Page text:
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I'm the proud owner of this guy:

http://www.cabinets.com/dsmw649h-mbc24-shaker-maple-bright-white-microwave-base-cabinet-1-drawer.html

The description is as follows (emphasis mine):

1 bottom drawer, 1 shelf included SHIPPED LOOSE with no shelf clips, the shelf is intended to be field installed to help hold the microwave, this cabinet is intended for built in microwaves not countertop microwaves, must field install microwave, this cabinet does not have finished interior, cut out dimensions are 14 13/16" high by 17 3/4" wide, maximum cut out is 15 13/16" high by 20 7/8" wide, premium UV finished plywood cabinet box construction, 1/2" plywood hanging rails, 5/8" solid maple english dovetail drawer box with BLUM motion integrated easy-close slides

​What kind of router and bit is warranted here in order to cleanly and straightly expand the hole?

  • Does your microwave come with any kind of a template? – BrownRedHawk Jul 7 '16 at 19:16
  • Not sure, I haven't gotten the microwave yet, but from its specsheet, I will have to cut the cab and I'm not sure which tool to use to do it right. – Matt Jul 7 '16 at 19:18
  • It sounds like since there is already an opening and you'll just have to enlarge it a regular fixed router with a straight cutting bit could be use to open the hole. Depending on the material exactly, a downcut bit could make a nicer finish. I don't know that I'd use a mini or trim-router. – BrownRedHawk Jul 7 '16 at 19:20
  • Complicated answers -- whew! Cut close to the line with a jigsaw so you aren't taking too much with the router. Get a top bearing straight cutter (1/2" shank and cutter preferred, but whatever you've got...) Hot glue / carpet tape sticks to the outside (run each corner long in the same direction so you don't have to cut anything accurately). Router-router-router. Square your corners if needed. Reading this entire page took longer than the cutting operation! – Aloysius Defenestrate Jul 8 '16 at 3:16
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Straightly has entirely to do with your fence/guide, and there are many ways to do that. You can fence the baseplate, use collars and fence those, or use bearing bits and fence those - it's just a matter of offset from the cut line.

Cleanly is trickier, and depends on where you need clean. Solid wood trim would allow you to cover your sins, while trying to get a perfect cut on both sides of plywood might lead you to a (usually comparatively expensive) double-spiral (upshear and downshear on the same bit) to cut both faces into the middle.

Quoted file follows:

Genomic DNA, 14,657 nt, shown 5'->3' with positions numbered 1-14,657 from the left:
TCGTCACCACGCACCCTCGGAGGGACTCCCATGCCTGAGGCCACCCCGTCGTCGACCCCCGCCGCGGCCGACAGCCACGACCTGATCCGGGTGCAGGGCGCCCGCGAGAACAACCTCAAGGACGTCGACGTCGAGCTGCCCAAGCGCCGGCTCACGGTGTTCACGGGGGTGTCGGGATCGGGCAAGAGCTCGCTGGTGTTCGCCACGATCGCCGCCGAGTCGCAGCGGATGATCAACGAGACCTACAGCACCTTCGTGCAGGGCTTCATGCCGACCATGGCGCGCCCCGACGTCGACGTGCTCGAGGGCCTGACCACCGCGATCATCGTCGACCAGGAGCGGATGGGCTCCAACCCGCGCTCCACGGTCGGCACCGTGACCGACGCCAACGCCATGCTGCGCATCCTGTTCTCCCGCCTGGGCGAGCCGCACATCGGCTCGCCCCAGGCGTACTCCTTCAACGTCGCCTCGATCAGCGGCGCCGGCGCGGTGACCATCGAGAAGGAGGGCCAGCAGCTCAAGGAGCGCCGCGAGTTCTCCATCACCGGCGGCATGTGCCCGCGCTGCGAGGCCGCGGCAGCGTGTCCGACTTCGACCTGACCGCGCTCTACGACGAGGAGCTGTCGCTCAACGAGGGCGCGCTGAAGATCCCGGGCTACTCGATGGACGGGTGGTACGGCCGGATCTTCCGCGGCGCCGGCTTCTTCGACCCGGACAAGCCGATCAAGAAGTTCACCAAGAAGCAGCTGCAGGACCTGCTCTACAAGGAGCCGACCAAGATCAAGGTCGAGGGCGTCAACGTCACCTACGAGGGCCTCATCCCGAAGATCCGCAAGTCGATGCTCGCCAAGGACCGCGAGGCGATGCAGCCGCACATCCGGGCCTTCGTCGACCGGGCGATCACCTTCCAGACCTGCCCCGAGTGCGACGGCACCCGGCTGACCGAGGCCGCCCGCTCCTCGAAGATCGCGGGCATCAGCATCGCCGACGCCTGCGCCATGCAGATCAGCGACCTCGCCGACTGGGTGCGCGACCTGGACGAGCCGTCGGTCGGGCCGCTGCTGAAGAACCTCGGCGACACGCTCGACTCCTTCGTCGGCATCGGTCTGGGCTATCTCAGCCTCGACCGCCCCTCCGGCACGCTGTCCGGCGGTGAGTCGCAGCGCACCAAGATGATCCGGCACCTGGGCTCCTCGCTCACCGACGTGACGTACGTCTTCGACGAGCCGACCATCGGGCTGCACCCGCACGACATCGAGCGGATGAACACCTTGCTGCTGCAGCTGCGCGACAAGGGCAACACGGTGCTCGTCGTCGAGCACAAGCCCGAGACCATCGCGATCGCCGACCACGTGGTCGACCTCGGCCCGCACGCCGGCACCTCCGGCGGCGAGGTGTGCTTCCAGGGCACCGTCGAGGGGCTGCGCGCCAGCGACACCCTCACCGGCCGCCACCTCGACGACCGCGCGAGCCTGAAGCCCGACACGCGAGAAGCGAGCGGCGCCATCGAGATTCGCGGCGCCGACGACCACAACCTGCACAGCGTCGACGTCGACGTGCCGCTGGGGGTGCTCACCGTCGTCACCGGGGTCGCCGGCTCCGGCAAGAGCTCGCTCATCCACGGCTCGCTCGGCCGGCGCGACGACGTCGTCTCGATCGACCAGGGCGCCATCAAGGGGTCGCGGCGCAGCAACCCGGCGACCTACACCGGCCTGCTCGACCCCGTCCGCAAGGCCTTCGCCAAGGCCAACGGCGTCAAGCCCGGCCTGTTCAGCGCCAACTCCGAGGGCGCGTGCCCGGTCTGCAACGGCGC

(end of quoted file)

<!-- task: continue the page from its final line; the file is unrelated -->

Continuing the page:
Image from Amazon

A upshear from the backside or a downshear from the face side is most typical, but may result in tear out on the backside. Unless your guests look at the inside of the cabinet which should be hidden by the microwave being in it seeking tearout, no-one will ever know but you, normally.

I do wonder if the opening is already framed in solid wood strips, looking at the illustration. That would make it much less prone to tearout.

from cabinets.com link in OP

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    Yes. The cabinet material will be a huge part, Also I would practice. Even after using my router 100 times I still mess crap up all the time, less so if I do a practice run right before the real thing. – DMoore Jul 7 '16 at 20:52
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Why are you using a router? Does your microwave overlap the edges? If so, I'd use a jigsaw, seems to me to be much easier set up.

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    Great point! I should have specified I wanted to use this as an opportunity to learn to use the proper tool in case the cutout was not hidden. – Matt Jul 8 '16 at 0:06
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    @Matt - You can play with your router on your own time. Use a jigsaw ;) – Mazura Jul 8 '16 at 0:45
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The only problem with a router would be in the corners they will be rounded not totally square. A very small straight bit would give the smallest Chamfer (non square). This last fathers day my wife bought me this set of router bits I thought oh boy how long are these going to last I usually spend 15-20 per bit. The ones I have used have worked well, I mention this because you could a small bit in the corner then a larger one for the longer cuts. Make sure to use a guide or with a bearing tipped bit have some shims so you get the cut you want.

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    Your wife knew what kind of router bits to get you? Holy crap +1 to the wife! – DMoore Jul 7 '16 at 20:50
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I'm assuming you mean want to expand the rectangular front cut out, and not some other hole. I think most hand-held routers would do the job. There is no need for a plunge feature in this operation, but you will want to guide the router along a straight edge to do a good job.

My first choice would be downward spiral ¼" straight bit, to eject the wood chips from the cut, in combination with a router template guide. This would allow you to follow a straightedge (e.g. straight board) clamped to the outside of the cabinet.

A normal ball-bearing guided straight flute bit could also work. These can be obtained with ball bearing guides on the top (or bottom) of the bit. The ball-bearing guide would allow you to follow a straightedge (e.g. straight board) clamped to the outside (or inside) of the cabinet.

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